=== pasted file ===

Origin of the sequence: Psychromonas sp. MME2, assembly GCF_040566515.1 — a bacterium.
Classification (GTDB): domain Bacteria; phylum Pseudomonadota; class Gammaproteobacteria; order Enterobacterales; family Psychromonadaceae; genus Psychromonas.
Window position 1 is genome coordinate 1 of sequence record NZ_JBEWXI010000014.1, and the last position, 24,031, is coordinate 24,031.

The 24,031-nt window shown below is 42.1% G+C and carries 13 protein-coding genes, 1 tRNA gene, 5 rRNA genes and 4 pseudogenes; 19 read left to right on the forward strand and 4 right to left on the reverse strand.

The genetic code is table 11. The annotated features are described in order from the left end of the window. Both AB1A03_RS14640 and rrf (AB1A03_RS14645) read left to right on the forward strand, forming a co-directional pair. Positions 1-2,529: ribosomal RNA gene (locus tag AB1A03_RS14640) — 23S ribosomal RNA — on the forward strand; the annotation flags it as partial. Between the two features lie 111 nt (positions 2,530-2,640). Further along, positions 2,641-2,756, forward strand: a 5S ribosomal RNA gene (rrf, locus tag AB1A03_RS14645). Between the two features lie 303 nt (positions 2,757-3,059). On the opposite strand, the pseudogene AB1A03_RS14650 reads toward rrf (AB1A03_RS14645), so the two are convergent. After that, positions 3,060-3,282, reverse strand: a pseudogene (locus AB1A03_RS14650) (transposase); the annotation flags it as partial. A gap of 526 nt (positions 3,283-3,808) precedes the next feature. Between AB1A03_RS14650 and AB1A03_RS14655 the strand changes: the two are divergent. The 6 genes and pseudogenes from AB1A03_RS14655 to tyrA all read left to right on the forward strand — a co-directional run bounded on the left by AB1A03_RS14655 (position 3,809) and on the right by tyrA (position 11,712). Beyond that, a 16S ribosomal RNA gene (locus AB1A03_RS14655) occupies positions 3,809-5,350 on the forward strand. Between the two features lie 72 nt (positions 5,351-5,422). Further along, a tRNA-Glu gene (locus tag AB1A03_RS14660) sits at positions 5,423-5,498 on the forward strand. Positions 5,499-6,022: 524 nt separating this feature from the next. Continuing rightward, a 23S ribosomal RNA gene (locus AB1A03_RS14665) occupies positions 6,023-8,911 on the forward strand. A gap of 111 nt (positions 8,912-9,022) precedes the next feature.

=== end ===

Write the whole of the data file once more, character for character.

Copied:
Origin of the sequence: Psychromonas sp. MME2, assembly GCF_040566515.1 — a bacterium.
Classification (GTDB): domain Bacteria; phylum Pseudomonadota; class Gammaproteobacteria; order Enterobacterales; family Psychromonadaceae; genus Psychromonas.
Window position 1 is genome coordinate 1 of sequence record NZ_JBEWXI010000014.1, and the last position, 24,031, is coordinate 24,031.

The 24,031-nt window shown below is 42.1% G+C and carries 13 protein-coding genes, 1 tRNA gene, 5 rRNA genes and 4 pseudogenes; 19 read left to right on the forward strand and 4 right to left on the reverse strand.

The genetic code is table 11. The annotated features are described in order from the left end of the window. Both AB1A03_RS14640 and rrf (AB1A03_RS14645) read left to right on the forward strand, forming a co-directional pair. Positions 1-2,529: ribosomal RNA gene (locus tag AB1A03_RS14640) — 23S ribosomal RNA — on the forward strand; the annotation flags it as partial. Between the two features lie 111 nt (positions 2,530-2,640). Further along, positions 2,641-2,756, forward strand: a 5S ribosomal RNA gene (rrf, locus tag AB1A03_RS14645). Between the two features lie 303 nt (positions 2,757-3,059). On the opposite strand, the pseudogene AB1A03_RS14650 reads toward rrf (AB1A03_RS14645), so the two are convergent. After that, positions 3,060-3,282, reverse strand: a pseudogene (locus AB1A03_RS14650) (transposase); the annotation flags it as partial. A gap of 526 nt (positions 3,283-3,808) precedes the next feature. Between AB1A03_RS14650 and AB1A03_RS14655 the strand changes: the two are divergent. The 6 genes and pseudogenes from AB1A03_RS14655 to tyrA all read left to right on the forward strand — a co-directional run bounded on the left by AB1A03_RS14655 (position 3,809) and on the right by tyrA (position 11,712). Beyond that, a 16S ribosomal RNA gene (locus AB1A03_RS14655) occupies positions 3,809-5,350 on the forward strand. Between the two features lie 72 nt (positions 5,351-5,422). Further along, a tRNA-Glu gene (locus tag AB1A03_RS14660) sits at positions 5,423-5,498 on the forward strand. Positions 5,499-6,022: 524 nt separating this feature from the next. Continuing rightward, a 23S ribosomal RNA gene (locus AB1A03_RS14665) occupies positions 6,023-8,911 on the forward strand. A gap of 111 nt (positions 8,912-9,022) precedes the next feature.